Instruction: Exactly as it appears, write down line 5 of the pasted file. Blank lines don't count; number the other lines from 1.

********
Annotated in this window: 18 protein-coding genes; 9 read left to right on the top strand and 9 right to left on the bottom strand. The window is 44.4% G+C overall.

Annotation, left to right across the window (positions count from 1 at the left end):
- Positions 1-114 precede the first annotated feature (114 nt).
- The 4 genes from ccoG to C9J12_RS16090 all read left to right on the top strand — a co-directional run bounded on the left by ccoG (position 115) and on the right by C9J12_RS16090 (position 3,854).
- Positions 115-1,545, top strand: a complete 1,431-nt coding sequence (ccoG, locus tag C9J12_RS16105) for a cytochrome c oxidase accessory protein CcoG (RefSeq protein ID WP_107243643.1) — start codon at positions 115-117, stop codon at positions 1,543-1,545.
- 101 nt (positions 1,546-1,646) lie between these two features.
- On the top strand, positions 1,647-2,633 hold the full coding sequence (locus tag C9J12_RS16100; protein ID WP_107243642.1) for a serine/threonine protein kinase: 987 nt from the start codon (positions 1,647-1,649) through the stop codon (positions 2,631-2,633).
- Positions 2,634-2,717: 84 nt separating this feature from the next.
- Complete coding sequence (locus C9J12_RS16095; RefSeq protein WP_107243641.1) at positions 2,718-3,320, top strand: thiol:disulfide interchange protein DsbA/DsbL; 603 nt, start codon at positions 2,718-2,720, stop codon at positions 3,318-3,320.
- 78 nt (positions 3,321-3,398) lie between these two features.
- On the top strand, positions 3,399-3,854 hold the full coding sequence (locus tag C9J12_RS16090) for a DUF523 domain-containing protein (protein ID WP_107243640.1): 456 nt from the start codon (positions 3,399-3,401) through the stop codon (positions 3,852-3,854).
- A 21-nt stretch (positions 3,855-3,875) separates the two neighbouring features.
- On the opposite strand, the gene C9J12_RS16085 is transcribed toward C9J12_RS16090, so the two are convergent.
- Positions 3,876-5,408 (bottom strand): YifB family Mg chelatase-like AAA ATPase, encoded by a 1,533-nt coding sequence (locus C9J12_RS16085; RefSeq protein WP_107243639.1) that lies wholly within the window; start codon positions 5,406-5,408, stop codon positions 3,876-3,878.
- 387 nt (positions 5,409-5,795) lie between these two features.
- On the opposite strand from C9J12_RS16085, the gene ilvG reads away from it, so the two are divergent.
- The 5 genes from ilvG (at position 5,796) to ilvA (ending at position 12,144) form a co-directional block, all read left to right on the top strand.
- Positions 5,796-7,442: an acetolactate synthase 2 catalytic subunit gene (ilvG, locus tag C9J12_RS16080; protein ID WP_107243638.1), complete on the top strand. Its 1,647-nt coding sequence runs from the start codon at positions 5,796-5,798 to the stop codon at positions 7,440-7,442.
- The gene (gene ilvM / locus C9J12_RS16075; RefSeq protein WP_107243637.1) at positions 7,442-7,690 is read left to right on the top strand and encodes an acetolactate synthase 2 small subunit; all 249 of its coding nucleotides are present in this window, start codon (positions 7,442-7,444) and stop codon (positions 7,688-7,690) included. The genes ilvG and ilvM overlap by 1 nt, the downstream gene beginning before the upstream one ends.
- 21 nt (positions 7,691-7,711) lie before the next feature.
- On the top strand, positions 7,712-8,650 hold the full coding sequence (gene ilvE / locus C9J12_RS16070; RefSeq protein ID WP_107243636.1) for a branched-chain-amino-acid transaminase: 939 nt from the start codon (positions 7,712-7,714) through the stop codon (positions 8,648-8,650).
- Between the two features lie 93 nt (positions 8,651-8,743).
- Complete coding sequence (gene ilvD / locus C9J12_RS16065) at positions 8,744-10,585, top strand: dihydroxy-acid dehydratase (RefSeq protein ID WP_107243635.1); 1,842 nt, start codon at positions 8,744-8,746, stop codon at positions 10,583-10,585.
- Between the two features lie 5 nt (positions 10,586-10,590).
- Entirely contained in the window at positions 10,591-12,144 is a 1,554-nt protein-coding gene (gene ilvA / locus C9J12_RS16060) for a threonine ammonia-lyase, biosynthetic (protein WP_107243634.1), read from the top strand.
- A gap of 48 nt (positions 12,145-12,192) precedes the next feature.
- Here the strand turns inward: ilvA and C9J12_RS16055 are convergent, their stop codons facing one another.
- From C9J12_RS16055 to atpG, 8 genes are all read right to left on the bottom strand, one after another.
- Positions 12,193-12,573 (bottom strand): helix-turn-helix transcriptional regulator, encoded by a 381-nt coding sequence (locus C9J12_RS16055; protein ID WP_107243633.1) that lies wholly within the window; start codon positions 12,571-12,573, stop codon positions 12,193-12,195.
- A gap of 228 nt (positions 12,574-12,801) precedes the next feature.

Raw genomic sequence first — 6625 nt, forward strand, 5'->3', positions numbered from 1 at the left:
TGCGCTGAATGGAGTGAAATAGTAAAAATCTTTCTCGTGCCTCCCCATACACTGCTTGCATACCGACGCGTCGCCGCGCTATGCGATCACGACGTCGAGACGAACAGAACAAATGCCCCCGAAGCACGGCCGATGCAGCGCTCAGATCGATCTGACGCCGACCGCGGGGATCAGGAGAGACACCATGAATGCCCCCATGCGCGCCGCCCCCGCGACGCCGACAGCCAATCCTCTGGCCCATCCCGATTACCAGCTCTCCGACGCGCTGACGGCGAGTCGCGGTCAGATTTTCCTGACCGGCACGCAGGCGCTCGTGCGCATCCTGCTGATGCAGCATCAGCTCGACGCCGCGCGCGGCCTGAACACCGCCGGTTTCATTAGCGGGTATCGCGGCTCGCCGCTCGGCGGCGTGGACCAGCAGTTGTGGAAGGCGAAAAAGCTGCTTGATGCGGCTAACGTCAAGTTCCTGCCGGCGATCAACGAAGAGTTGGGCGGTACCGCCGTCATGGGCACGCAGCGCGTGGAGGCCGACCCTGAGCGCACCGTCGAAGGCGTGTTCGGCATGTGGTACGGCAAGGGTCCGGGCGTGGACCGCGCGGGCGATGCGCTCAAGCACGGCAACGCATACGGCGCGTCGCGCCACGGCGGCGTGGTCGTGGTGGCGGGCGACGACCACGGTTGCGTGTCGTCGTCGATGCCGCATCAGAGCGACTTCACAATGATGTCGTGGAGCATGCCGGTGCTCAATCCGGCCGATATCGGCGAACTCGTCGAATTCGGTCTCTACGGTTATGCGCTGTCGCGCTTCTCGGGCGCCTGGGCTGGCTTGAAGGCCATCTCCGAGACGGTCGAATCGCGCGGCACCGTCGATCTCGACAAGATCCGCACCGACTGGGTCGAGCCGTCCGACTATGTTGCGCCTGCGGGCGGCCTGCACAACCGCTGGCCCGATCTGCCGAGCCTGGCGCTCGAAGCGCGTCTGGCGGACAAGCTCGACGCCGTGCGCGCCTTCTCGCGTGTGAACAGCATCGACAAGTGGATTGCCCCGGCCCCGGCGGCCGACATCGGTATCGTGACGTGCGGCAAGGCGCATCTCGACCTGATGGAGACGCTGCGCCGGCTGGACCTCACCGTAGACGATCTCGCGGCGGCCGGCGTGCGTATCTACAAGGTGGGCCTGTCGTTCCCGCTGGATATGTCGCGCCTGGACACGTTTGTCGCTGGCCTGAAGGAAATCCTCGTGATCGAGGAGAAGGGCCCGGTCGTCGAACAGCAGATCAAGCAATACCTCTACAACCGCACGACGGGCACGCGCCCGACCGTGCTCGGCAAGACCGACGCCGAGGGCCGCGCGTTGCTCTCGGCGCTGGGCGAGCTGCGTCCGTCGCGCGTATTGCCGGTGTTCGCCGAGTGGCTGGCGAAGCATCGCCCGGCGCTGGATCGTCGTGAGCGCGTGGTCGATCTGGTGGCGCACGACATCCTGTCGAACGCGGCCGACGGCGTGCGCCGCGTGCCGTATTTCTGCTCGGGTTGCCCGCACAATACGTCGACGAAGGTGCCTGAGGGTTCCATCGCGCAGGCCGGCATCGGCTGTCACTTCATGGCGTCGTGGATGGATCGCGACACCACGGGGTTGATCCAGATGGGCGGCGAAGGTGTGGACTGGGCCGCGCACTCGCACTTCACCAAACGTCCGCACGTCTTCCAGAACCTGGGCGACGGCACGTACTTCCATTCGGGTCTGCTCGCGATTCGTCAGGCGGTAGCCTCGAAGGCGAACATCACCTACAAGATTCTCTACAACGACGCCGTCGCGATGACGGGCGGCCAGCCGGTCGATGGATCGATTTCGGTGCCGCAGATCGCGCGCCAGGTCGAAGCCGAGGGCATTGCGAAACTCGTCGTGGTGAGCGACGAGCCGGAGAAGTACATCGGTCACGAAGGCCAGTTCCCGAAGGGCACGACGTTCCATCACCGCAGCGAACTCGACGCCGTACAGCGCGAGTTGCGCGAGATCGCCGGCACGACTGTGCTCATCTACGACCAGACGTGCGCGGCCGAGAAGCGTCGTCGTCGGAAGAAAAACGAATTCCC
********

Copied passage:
- Positions 115-1,545, top strand: a complete 1,431-nt coding sequence (ccoG, locus tag C9J12_RS16105) for a cytochrome c oxidase accessory protein CcoG (RefSeq protein ID WP_107243643.1) — start codon at positions 115-117, stop codon at positions 1,543-1,545.